Whenever people find out I’m gay, they almost always want to know how I “came out.” It’s one of those inevitable questions that you know you’re going to get and, at this point, the answer is pretty well rehearsed.
I first knew I was gay when I saw Bend it Like Beckham in the movie theater. I saw Keira Knightley on screen and finally realized what it meant to be attracted to someone. The instantaneous reaction of your body was probably a reaction familiar to everyone I knew but evidently I’m late bloomer. I never had crushes on my friends. I never lusted after anyone other than JTT and the Backstreet Boys because that’s what I thought I was supposed to do. It wasn’t until that moment when I knew I was experiencing real attraction.
For that, I will always be grateful to the beautiful Miss Knightley.
I didn’t actually tell anyone until years later. I had my epiphany moment but really didn’t know what it meant and definitely didn’t want to share it with anyone. I was ashamed and confused but luckily not attracted to very many girls, so it wasn’t something I actively had to worry about.
Then, junior year of college, I had a crush on a girl named Anna. She was a new friend and went to a nearby college (and actually, surprisingly, is one of my best friend’s now). My friend Julie and I were driving to visit our friends at this nearby college and I was a little drunk (clearly I wasn’t driving). The previous night was one of the times my boobs got abused so I had done some morning drinking before our departure time… I needed it.
I just threw into the conversation, “Hey, Julie, will you make sure I don’t hit on Anna tonight?” She just took it in stride. She didn’t ask any questions, she just assured me that she would help and I quickly changed the subject.
A little after that, I decided to come out as “bisexual” to a couple of my friends. I remember the day when I knew I wasn’t bi. A girl in my sorority had evidently just broken up with her girlfriend from back at home but, curveball, no one had known she was gay. I enter a party, am told the gossip, and loudly declare that I’m on the case! I walked up stairs and within 5 minutes was making out with her. The thing is, I wasn’t very attracted to this girl. But that didn’t matter. I was more physically attracted to this girl I was making out with than any guy I had kissed or seen previously. I knew then that I am super gay.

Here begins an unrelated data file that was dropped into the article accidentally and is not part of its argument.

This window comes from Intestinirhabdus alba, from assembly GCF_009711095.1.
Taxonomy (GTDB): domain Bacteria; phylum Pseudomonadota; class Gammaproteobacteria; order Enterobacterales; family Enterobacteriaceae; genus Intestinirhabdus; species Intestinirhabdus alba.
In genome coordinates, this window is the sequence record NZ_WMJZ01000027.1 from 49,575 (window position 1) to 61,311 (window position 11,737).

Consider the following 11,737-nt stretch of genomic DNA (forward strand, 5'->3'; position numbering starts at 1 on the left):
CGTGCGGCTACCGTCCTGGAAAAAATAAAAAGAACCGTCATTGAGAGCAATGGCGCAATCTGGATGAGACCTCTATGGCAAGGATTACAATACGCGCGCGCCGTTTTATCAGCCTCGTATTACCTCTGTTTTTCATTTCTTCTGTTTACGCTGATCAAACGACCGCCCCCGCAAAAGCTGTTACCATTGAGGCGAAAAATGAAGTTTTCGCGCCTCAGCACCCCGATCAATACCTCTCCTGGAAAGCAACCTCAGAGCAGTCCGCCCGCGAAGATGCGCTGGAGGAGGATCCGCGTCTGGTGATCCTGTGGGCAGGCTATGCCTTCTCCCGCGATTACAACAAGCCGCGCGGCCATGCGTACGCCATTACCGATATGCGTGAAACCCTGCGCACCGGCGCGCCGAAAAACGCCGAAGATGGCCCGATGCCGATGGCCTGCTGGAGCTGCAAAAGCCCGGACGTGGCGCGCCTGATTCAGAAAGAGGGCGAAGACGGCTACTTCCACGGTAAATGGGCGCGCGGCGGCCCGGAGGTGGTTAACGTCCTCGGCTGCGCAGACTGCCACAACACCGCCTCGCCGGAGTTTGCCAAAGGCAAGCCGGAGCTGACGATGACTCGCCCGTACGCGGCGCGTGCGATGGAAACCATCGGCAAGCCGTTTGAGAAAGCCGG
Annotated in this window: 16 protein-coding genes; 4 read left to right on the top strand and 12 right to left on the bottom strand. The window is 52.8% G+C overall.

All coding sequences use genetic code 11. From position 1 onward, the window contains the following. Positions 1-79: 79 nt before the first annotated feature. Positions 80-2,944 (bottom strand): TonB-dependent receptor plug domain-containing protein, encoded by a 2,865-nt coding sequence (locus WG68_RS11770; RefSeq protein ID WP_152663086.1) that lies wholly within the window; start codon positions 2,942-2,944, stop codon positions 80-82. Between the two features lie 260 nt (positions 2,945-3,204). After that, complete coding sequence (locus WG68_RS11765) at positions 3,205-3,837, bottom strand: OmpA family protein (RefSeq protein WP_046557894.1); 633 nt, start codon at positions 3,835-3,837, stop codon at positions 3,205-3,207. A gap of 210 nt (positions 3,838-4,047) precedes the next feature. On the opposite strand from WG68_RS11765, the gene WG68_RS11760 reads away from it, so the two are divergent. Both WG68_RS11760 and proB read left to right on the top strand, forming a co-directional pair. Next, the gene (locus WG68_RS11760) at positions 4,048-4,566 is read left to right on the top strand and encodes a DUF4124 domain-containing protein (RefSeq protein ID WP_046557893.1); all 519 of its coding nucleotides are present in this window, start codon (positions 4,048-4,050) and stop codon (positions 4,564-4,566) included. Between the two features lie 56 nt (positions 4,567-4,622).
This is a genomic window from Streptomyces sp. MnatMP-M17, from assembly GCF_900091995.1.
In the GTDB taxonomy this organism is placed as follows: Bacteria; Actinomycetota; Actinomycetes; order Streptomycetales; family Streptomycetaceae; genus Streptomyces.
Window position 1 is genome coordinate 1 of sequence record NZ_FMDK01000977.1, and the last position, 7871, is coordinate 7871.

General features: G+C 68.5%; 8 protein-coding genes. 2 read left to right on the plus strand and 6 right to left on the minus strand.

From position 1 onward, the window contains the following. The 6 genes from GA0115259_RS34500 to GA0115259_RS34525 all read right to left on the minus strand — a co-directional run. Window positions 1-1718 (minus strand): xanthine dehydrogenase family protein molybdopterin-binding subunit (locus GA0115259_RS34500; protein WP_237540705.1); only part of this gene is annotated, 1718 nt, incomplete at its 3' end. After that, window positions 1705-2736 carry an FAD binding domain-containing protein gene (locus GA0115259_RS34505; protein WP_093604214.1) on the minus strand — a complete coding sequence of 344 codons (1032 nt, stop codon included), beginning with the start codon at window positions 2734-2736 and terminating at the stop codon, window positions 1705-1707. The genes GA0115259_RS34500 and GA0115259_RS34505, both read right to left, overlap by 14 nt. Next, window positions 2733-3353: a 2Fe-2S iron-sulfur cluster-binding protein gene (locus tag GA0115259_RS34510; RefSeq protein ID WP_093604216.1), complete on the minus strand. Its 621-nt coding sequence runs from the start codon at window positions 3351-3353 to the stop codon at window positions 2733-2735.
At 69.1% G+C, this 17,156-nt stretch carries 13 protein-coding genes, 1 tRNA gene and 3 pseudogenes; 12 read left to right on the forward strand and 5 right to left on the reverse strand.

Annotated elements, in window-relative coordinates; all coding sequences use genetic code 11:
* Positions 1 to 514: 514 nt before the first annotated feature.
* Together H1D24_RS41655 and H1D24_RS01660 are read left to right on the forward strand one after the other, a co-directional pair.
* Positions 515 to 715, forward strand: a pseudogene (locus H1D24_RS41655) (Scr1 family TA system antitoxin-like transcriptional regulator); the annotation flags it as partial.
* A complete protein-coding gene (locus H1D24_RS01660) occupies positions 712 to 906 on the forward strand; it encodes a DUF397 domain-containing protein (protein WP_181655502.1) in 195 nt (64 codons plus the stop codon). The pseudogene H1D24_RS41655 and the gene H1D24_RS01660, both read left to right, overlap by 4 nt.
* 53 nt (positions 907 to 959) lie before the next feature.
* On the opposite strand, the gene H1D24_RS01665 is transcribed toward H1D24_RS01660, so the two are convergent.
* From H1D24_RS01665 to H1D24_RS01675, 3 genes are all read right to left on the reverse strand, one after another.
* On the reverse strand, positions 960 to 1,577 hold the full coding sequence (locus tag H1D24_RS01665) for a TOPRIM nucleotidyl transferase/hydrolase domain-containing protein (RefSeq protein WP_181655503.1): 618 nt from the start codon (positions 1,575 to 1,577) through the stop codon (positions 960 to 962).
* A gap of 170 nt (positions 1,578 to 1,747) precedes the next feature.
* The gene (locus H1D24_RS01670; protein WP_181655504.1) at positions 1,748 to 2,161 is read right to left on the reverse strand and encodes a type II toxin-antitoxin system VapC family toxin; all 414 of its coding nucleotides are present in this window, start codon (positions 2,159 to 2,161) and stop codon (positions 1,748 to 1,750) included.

Coming out to my parents was much harder. I was on the phone with my mom almost a year after I first came out to my friends and just decided to say it. Her first response was, “Don’t tell your father.”
This was both shocking and hurtful. My dad is Republican and we had gotten into an argument about gay marriage years earlier. He was probably the scariest part of coming out for me.
I kept my composure and asked why, even though I was sure I knew the answer. I didn’t. At least not really.
She told me that my dad was worried about my impending graduation and that I might not be able to find a job and that he’d have to support me.
Well that’s just hurtful in a whole different way.
She told me she thought it would be better to wait until I was on my own feet so he wouldn’t be supporting me. Okay, that is more like it. She was worried he wouldn’t support me financially if I was gay. Yep, that hurt.
A couple weeks later, my mom told my dad. I don’t know why. They are divorced and I always just refer to it as “divorce politics” to make it simpler. I knew she told him and so when he would call, I wouldn’t answer. I was too scared. Maybe a week of me
ignoring him passed before he finally sent me an e-mail. I still know it by heart:
Mom tells me you might think you are gay. I want you to know that I love you and support you no matter what. I’m proud of you. Call me.
It’s still probably the sweetest e-mail I’ve ever received. I’m lucky because both my parents are supportive. They just want me to be happy. I know I’m very lucky to have them both because there are plenty of people who don’t get this type of support from their families.
But I’m gay and they love me just the same. Coming out may have taken years and years but I’d say it went pretty well for me. Now I’m extremely comfortable telling the people that I meet that I’m very, very gay.